Mt Stanford

Notes by piero scaruffi | Travel resources | Other California destinations | Other California trails
Pictures of the hikes

Mt Stanford (4259m) can be reached from either Onion Valley (2800m), near Bishop, or Roads End (1534m), near Fresno. Personally, i think the faster and better way is from Onion Valley (east face) via University Pass, and i don't quite understand why anyone would prefer the way from Roads End. Whichever way you climb Mt Stanford from that direction (Harrison Pass, Northern Ridge or West Chute), it is sheer hell.

Eastern Route (via University Pass)

From Onion Valley take the trail that goes to Robinson Lake. This trailhead is hidden inside the campground (in 2010 it was between campsite #7 and #8). From Robinson Lake (3200m) follow the drainage southwest to the end. After scrambling over a couple of moraines, you will reach the point where University Pass is very visible. (There are descriptions of another way to cross this ridge, variously called University Pass or "the shortcut" but that's a class-3 chute on both sides that peaks at almost 4000m of elevation and has snow year-round and actually takes a lot longer than the obvious pass).

If you took the regular pass, there is a natural chute that takes you straight down to the east of a lake. The bad news is that you lose about 600 meter of elevation. Once at the lake head straight northwest to the right of Center Peak (the huge pyramidal mountain right in front of you) trying to lose as little elevation as you can (but eventually you'll give up). To the left of Center Peak is the Center Basin with more lakes and a great view of Mt Keith. Beware that the first trail you hit is the trail that goes to Center Basin, NOT the John Muir Trail. If you follow it (if you turn right into it), you will hit the John Muir trail way downhill and way south from where you want to be. If you turn left into it, you end up in Center Basin.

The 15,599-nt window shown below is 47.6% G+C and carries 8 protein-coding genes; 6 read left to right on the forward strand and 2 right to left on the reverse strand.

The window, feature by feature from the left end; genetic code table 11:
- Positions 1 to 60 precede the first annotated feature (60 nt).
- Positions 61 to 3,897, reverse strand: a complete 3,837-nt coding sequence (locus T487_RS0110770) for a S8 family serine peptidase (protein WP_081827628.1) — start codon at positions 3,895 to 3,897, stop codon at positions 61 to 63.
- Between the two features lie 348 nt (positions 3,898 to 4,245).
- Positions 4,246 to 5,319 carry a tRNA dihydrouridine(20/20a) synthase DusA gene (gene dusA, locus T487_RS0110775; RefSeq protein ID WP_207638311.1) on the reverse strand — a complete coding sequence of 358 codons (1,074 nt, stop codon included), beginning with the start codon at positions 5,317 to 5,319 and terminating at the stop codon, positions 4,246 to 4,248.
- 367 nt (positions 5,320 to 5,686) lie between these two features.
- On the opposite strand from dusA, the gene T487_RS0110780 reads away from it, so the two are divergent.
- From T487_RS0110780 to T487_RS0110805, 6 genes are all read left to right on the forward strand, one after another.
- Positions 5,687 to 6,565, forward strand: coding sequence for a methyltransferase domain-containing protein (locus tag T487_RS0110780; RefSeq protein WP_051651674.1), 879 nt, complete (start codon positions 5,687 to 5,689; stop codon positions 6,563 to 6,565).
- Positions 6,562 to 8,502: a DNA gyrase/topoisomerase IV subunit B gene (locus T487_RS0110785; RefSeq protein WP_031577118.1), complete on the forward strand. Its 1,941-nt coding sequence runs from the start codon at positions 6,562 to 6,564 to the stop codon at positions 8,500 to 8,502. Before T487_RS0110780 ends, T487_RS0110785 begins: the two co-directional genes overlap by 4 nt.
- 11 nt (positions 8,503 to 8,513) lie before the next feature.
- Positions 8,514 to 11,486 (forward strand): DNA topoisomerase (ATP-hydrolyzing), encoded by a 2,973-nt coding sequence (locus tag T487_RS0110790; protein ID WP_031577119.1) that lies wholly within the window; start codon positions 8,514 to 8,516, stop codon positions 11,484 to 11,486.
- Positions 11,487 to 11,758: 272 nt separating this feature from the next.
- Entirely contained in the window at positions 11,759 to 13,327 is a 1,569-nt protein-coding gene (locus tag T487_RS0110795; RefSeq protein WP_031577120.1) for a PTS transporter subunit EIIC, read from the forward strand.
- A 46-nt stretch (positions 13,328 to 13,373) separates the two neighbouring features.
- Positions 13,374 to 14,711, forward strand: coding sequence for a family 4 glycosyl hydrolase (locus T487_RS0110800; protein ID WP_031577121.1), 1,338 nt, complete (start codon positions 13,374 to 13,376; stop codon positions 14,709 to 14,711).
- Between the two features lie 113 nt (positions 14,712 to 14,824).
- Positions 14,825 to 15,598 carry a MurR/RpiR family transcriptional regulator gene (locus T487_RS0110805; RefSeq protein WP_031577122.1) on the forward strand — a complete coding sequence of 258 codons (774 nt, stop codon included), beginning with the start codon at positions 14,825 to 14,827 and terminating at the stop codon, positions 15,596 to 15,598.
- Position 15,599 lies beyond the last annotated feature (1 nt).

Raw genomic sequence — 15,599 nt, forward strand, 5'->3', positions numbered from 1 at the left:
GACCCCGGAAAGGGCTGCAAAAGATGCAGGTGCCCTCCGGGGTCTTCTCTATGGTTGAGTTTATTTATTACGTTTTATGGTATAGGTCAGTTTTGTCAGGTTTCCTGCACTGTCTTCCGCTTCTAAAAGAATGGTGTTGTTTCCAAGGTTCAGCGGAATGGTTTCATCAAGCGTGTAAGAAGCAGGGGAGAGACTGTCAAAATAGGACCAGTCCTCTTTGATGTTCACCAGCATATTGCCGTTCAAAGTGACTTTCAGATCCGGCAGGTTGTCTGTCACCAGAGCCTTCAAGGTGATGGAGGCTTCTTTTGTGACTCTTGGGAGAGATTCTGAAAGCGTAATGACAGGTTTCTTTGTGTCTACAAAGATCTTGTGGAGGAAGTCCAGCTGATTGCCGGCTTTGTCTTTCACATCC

If you ignore the Center Basin trail and cross it, aim to the right of Center Peak and try to lose as little elevation as you can while you circle it to the right (this almost certainly involves some bouldering). Eventually you'll see the John Muir trail below you. Walk south on the JMT till the trail makes a sharp left (eastward) turn. This happens right after a group of nice campsites. In front of you is a tower-like peak and to its right is a massive wall.

Leave the trail here and climb up as you can but don't overdo as you want to hit the lake as low as possible (to save energies). When you reach the lake at 3560 meters, coast it to the other (western) side and ascend the wall of talus rock. This time you may want to go as high (left) as possible because the east face of Mt Stanford can only be reached safely from a chute that faces south, i.e. all the way to the left of the mountain as you see it when you get to the top of this ridge. If you were completely to the left, you simply follow the ridge to the mouth of this southeast chute. If you were not, then you will have to cross one deep moraine canyon and head for lower ledges that take you gently into the chute

Two ways to get inside the southeastern chute:

The right side of this southeastern chute is easier because it is rockier but at some point resist the temptation to climb the (false) summits above you and start moving all the way to the left. Class-3 ledges (with some exposure) lead you to the point where the route from Gregory's Monument (a class-2 chute coming from the south) and Mt Stanford proper meet. You are right below the summit block. This summit block is probably easier to climb from the right.

The route up the face:

A picture of the route from Forester Pass:

If on the way back you are too tired to do the very steep University Pass, you can follow the JMT to Vidette Meadow and then up to the Kearsarge Lakes and on to Kearsarge Pass. This is all on well-maintained trail. The trail ends at Onion Valley again. However, keep in mind this is a lot longer route.

This is a summary of the route:

  • Onion Valley (2800m)
  • Robinson Lake (3200m, 2km) 1h
  • First view of University Pass 2h
  • Bottom of the pass 3h
  • University Pass (3840m, 4km) 4.5 hours
  • Basin lake 5.5 hours
  • John Muir trail (3200m, 2km) 6.5 hours
  • Leaving the John Muir trail (3400m, 2km) 7 hours
  • Lake 3560 (3560m, 1km) 8 hours
  • Base of the chute 10h
  • Mt Stanford (4259m, 5km) 12 hours
If you return via Kearsarge Pass:
  • Back to John Muir trail 15 hours
  • Vidette Meadow (2950m) 17 hours
  • Bullfrog Lake (3200m) 18 hours
  • Kearsarge Pass 19.5 hours
  • Onion Valley 21.5 hours

Western Route (via Harrison Pass)